SDUT: Chiefs erred terribly by not airing it sooner

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#GoIrish #Aztecs #SDGulls #Raiders #THFC #RipCity
Staff member
Jun 20, 2005
Chula Vista, CA

The NFL is a good place for coaches to think. It's not a good place for them to overthink, because when they do, they forget this is "Football for Dummies." The Nobel Committee pays little attention to this game – although Bill Belichick no doubt wishes it would.

Yesterday, the Kansas City Chiefs coaching staff forgot not only who they were, but who they were playing. And, by the time they realized they had screwed it up without adjusting for far too long, they were getting a good look at the Chargers' big, ugly rear ends.

Playing uphill, on the road against a good but banged-up football team – which is what the Chargers are – is not a time to come down with a case of severe brain flatulence. But the Chiefs were in a London pea souper through the first 37 minutes, fell behind 21-3 and then discovered themselves much too late, eventually falling 28-20.

The Chargers had the ideal plan, knowing what the Chiefs were going to do in the copycat NFL. They would do what everyone else has been trying to do – jam the running lanes on LaDainian Tomlinson and force Drew Brees to beat them through the air.

Brees knew he was good enough to do so – but then he always feels that way and was last week in Philadelphia (until special teams let him down) – and he was in control. It became his game to win, and with the help of tight end Antonio Gates (10 catches, 145 yards, three scores), KC wasn't up to it. No Martyball yesterday.

"We talked about it all week, how this could be the game that we throw it 50 times, and I think we almost did," said Brees, who would heave it a mere 42 times, completing 25 for 324 yards and three scores, his only real mistake a down-the-middle flyby that was picked, killing a drive.

"You enter the game and see what kind of game plan they have for you defensively. If they bring a bunch of guys down in the box that you figure are going to pressure a lot, there are big holes in the defense to take advantage. I felt like we were able to do that today."

Granted, the Chiefs, with revolving tailbacks Priest Holmes and Larry Johnson, can run with the best of them. But the Chargers can defend the run with the best of them. Pounding it against this defense, trying to beat it with short stuff isn't going to get it done, because the offense can outscore you.

What KC coach Dick Vermeil and his staff forgot was that the Chargers came in ranked 29th in pass defense. I mean, if you can lay it in or try a 40-foot jumper, which do you do? KC chose the long shot.

KC converted on 1-of-7 third-down tries in the first half. It had 112 total yards to the Chargers' 291. It had 30 yards passing on 12 attempts. The Chiefs stunk.

Their wake-up call came midway through the third period, when Holmes was given a good-night call by rookie linebacker Shawne Merriman, who seems poised to become a devastating player (he needs to get a hold of himself every once in a while). With his best back and touchdown machine hearing Poe's "The Bells" in his head, Vermeil decided to air it out.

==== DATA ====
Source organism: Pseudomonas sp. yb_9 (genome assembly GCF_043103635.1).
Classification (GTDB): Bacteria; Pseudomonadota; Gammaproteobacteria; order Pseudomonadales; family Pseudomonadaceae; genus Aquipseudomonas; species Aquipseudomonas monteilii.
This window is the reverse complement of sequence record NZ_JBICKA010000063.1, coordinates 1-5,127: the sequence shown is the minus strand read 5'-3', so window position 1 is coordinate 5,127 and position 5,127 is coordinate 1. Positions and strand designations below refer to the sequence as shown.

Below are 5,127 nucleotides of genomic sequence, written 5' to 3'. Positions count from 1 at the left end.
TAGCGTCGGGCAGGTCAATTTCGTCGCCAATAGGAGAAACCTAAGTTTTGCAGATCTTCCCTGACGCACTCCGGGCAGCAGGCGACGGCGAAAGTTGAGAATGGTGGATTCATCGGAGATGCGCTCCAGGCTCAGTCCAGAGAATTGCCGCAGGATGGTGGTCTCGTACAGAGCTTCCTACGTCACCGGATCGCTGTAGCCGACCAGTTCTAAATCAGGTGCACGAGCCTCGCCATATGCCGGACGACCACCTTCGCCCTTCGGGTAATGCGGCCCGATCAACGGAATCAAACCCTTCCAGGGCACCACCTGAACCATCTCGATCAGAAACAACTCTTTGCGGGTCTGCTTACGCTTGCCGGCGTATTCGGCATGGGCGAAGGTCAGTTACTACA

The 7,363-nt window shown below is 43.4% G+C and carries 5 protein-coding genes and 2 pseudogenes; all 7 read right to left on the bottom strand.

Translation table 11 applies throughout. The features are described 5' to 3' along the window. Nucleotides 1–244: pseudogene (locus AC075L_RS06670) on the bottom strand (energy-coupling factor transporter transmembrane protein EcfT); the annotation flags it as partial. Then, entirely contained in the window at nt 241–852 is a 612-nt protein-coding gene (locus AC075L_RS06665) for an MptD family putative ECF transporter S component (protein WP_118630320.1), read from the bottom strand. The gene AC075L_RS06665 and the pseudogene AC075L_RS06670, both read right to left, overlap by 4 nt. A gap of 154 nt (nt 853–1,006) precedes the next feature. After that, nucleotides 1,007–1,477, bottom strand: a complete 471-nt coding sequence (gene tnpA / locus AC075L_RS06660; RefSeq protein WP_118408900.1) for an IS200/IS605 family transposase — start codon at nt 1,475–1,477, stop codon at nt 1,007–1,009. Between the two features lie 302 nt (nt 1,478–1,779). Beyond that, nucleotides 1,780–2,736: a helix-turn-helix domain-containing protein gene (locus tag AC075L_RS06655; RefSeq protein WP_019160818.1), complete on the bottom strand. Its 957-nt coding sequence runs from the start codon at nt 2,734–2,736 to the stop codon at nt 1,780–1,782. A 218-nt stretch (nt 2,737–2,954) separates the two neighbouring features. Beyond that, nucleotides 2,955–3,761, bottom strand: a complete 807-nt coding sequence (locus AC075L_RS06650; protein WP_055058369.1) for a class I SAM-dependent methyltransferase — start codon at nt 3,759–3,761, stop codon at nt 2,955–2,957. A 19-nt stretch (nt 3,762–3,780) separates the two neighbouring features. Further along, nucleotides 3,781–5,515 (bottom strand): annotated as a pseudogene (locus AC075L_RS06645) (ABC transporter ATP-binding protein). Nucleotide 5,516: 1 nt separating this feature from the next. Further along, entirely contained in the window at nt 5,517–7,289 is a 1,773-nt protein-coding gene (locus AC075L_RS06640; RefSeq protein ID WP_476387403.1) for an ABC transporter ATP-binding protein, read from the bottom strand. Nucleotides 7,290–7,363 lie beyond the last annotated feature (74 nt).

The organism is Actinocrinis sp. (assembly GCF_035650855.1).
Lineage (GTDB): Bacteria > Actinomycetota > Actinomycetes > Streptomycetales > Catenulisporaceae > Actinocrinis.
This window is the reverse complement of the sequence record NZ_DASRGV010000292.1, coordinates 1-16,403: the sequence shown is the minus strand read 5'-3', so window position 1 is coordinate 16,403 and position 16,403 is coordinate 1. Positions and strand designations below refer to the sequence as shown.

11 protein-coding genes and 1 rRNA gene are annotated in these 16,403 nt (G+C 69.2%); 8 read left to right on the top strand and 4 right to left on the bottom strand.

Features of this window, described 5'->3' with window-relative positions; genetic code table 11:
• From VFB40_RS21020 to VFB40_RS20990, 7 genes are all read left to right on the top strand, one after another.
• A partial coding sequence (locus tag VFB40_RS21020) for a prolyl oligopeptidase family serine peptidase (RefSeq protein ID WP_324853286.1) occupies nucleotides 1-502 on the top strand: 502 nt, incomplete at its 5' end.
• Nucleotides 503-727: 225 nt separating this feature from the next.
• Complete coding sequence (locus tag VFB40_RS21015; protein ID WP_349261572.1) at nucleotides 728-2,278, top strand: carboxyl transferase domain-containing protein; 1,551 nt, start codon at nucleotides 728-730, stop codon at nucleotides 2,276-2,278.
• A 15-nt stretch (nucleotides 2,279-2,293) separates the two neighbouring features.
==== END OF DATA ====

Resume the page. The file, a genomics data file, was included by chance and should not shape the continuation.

KC was on its own 9 when Merriman hit Holmes. On third-and-8, the Chargers blew up a pass play, but Chiefs quarterback Trent Green scrambled and hit wideout Eddie Kennison on a 29-yarder. Next play: Green to Dante Hall for 11 yards. Next play: Green to tight end Tony Gonzalez for 36 yards. Next play: Green to Gonzalez for 16 and a score.

They had found the secret, which was no secret at all. The Chargers have been known to have problems with air raids. The visitors would gain 306 yards over the final 30 minutes – 293 of them through the air.

"I think (offensive coordinator) Al Saunders did a great job figuring out what didn't work," Gonzalez would say.

Well, Saunders, who once ran the Chargers – maybe that's why we say "once" – did, but he must have been tailgating the first 37 minutes.

"We started throwing the ball down the field," Gonzalez noted.

Right. Too late. Overthinking by Vermeil, overthinking by Saunders, overthinking by defensive coordinator Gunther Cunningham.

Meanwhile, the Chargers had but a few problems. Receiver Reche Caldwell, who fumbled the ball away on their final drive in Philadelphia, did so again, this time at the KC 31 with San Diego driving and up 14-0. Caldwell did not return.

There was the Brees interception in the third quarter and a few special teams coverage problems. Kicking off to Hall with 17 seconds to go in the first half – he almost broke it, returning it 53 yards to the San Diego 47 – was ludicrous.

But it was a win. No such thing as a bad one. The Bolts are 4-4 now, they haven't played a team truly better than them, and, with the possible exception of Indianapolis, they may not see one the rest of the way – if they can get the crowd out of the training room.

"We've won the first of a nine-game season," coach Marty Schottenheimer announced.

The Chiefs lost one they'll overthink about for a long time.